Generally, education is moving away from paper and locomoting to digital. This post is going to be about the reverse: Turning the digital into paper.
Digital provides endless possibilities for student creation. While I encourage many forms of online publication–it’s the easiest way to spread student work–they still get most excited about the old-fashioned form:
The hard copy.
Each year, we publish a class literary journal for college composition. Each student chooses one of their favorite essays and does the following:
- Edits the essay again for grammatical and style issues
- Selects copyright free images to accompany their writing, OR creates their own images
- Copies their writing into a template in Google Slides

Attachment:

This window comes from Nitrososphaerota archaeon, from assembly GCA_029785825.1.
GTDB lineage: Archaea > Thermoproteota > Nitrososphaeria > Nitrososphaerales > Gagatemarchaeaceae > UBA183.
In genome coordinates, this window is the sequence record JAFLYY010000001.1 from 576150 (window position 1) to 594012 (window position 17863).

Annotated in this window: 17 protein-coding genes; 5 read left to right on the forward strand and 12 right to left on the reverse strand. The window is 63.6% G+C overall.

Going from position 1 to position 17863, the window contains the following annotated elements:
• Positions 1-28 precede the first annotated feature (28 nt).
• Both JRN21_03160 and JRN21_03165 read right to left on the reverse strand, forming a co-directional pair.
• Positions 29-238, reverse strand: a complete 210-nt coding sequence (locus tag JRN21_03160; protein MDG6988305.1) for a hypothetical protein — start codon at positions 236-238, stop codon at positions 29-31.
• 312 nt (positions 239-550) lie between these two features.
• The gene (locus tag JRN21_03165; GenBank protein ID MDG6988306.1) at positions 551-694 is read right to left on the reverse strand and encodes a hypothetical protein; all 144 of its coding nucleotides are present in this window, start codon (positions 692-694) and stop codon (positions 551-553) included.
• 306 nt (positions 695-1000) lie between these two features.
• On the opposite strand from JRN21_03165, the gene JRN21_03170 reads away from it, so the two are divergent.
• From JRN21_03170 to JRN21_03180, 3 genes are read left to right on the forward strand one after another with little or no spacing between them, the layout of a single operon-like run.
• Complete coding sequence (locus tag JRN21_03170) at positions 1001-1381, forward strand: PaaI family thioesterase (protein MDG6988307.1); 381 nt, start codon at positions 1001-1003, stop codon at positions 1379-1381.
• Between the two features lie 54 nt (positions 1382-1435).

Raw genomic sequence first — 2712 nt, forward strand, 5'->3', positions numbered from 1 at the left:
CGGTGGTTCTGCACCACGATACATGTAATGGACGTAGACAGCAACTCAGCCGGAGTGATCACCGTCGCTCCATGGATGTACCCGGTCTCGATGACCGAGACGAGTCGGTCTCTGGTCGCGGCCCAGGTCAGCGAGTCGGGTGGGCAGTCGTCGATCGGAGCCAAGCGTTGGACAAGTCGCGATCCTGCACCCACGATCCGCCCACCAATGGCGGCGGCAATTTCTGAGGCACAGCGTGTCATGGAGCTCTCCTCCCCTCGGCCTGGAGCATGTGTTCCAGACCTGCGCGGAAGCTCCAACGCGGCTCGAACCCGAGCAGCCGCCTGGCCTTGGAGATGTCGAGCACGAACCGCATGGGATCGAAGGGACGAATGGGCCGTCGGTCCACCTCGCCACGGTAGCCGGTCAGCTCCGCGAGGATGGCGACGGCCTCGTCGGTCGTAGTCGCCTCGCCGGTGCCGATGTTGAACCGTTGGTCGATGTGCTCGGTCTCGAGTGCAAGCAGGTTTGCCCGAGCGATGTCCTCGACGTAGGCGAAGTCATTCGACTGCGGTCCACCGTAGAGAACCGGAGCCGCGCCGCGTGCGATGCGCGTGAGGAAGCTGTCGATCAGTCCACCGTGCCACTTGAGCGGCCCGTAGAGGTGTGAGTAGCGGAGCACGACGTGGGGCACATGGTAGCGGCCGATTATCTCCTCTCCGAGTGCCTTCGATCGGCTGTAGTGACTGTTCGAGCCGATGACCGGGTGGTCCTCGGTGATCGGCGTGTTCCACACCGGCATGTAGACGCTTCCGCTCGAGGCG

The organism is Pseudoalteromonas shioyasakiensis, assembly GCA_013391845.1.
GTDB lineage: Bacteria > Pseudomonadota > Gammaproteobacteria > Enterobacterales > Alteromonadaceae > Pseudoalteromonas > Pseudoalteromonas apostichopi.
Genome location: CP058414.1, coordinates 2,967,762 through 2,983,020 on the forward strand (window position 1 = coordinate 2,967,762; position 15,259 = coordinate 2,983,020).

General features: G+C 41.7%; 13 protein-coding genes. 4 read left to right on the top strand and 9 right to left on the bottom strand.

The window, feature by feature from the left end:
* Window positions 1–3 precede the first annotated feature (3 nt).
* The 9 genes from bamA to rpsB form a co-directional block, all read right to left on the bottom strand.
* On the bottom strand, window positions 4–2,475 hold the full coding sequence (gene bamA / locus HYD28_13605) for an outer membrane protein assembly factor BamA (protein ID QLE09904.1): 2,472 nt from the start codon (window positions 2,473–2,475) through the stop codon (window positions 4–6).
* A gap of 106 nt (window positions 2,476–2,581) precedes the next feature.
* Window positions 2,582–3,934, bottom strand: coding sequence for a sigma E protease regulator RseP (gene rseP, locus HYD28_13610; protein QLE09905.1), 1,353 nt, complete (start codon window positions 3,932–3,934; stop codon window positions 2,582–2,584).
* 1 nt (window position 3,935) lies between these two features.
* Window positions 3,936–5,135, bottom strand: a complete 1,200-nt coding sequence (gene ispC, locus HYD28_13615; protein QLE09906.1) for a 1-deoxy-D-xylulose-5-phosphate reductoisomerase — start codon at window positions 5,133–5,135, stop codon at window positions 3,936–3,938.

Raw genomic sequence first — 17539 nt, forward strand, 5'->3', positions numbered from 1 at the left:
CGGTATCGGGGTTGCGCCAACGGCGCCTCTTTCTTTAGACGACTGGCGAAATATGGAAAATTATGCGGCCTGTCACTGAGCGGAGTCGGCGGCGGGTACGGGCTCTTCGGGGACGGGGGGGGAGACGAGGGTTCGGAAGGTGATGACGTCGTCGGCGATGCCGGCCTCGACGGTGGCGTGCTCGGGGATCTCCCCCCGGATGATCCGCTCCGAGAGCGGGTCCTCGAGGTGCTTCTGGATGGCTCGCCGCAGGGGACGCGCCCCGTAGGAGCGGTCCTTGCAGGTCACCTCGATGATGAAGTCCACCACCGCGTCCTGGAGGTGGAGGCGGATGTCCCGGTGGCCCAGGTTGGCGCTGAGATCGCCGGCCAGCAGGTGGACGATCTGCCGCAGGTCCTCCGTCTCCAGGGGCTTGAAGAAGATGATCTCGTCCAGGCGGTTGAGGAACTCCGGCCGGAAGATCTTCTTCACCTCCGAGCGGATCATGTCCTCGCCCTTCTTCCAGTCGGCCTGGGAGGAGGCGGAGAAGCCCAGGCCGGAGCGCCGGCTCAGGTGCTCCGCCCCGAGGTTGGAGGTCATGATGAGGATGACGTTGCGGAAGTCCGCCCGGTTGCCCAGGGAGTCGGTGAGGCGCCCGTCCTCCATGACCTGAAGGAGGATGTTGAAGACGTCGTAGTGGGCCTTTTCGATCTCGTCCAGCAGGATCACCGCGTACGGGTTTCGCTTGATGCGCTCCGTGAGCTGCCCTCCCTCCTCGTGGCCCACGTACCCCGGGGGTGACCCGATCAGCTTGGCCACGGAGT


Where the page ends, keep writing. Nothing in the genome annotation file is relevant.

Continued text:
There are some good online templates, such as Lucidpress. However, Google Slides is a quick and easy way to create a hard copy book AND an app that students are already familiar with.
Here’s how I do it.
- I create a Google Slides file and adjust the slides to be 8.5 x 11 inches. I create several slides with several templates.
- I distribute the file to students through Google Classroom and MAKE A SEPARATE COPY for each student.
- When students are finished pasting their essay & images, I open each file and copy/paste each student’s essay slides.*
- Download the file as a PDF
- Choose a publication company. I use MagCloud.
* You could certainly distribute the file as a shared file for the class. This will save the work of copy/pasting their slides into your master file. I do this often for other activities. For this assignment, though, I wanted to avoid confusion of students creating slides, accidentally deleting others’ slides, not copy/pasting templates before use, etc.
On the last day of school, my seniors found their literary journals through a BreakoutEDU game. It was cool, but what was cooler: they spent the rest of the period signing each other’s pages, like the real authors they are.